Many scholars have created readily accessible online resources to aid both their colleagues and the general public to better understand the Greeks, the Romans, and of the other cultures of classical antiquity. Here you will find a list in alphabetical order of some of the most important of these websites.
Think we’ve missed something? Let us know.
A website about the Achaemenid Empire founded by Pierre Briant, one of the leading scholars in the field. Available in both French and English.
Chuck Jones’s blog at Ancient World Online (AWOL) has an alphabetical list of open access journals in ancient studies.
Attic Inscriptions Online is an ambitious project led by Dr. Stephen Lambert, of Cardiff University, which provides digital versions of inscriptions from Athens and Attica. With over 1,000 inscriptions currently available, it provides a valuable resource for researchers working on Athens and its environs. Each inscription is provided as an English translation and is accompanied by scholarly notes and relevant bibliography.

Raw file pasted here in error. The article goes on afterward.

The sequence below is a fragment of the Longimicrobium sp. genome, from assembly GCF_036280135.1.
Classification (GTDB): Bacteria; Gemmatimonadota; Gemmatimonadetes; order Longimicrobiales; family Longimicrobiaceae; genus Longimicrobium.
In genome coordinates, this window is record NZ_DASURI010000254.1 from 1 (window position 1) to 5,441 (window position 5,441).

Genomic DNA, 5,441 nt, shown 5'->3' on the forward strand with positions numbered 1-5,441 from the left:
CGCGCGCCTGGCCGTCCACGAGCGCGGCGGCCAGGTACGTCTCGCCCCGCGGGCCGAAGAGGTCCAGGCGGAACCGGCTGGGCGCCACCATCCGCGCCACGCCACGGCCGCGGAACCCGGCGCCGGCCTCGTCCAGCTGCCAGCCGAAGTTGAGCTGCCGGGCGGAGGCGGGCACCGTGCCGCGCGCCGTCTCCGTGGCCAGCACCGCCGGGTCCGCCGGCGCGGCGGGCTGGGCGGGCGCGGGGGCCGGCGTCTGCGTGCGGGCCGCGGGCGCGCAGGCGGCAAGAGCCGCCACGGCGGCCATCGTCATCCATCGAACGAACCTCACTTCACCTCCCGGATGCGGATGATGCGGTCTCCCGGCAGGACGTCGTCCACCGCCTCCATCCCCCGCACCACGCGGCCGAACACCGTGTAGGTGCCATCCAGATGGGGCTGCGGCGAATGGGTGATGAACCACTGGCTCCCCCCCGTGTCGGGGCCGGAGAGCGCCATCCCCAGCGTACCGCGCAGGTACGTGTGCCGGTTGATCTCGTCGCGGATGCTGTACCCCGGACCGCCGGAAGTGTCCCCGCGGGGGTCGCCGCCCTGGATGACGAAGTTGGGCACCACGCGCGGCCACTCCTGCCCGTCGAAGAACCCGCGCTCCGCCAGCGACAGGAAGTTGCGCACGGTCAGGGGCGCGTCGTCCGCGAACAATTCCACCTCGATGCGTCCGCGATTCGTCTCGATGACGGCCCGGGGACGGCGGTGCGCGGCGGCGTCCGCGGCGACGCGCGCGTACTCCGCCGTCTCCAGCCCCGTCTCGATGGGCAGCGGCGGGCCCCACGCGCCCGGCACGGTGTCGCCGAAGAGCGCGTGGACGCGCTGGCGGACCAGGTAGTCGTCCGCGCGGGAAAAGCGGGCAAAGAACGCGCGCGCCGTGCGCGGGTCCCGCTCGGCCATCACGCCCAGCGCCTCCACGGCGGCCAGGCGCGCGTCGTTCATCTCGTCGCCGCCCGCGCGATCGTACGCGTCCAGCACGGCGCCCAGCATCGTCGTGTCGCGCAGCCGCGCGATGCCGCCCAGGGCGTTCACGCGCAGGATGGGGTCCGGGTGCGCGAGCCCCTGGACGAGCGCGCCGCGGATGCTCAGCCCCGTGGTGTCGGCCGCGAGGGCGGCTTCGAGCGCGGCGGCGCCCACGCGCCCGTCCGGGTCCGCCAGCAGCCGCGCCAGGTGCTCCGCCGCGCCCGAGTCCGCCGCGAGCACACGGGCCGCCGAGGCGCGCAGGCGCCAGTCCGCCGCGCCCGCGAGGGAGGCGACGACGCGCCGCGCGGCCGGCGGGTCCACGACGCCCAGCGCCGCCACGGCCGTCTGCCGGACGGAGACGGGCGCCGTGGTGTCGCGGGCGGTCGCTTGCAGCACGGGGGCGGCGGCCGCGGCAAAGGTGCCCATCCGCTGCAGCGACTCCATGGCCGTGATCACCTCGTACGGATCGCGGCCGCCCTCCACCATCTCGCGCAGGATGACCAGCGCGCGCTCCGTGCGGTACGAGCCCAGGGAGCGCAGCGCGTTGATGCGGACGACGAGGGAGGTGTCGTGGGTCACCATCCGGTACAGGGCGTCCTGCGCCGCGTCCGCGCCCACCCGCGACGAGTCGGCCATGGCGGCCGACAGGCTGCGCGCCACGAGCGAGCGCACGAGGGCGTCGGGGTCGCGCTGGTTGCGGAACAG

Hosted by Oxford University, the Beazley Archive is one of the most helpful tools to conduct research on ancient pottery, terracottas, and gems. It consists of a number of searchable databases which allow you to quickly navigate the collection. Helpfully, all of the artifact entries contain photographs, notes, and lists of relevant bibliography.
A website by Ulrich Harsch that makes a lot of (ancient) texts available online in their original languages. Helps if you know at least a little Latin.
The website of the Chicago Homer offers the Homeric epics and the works of Hesiod (including the S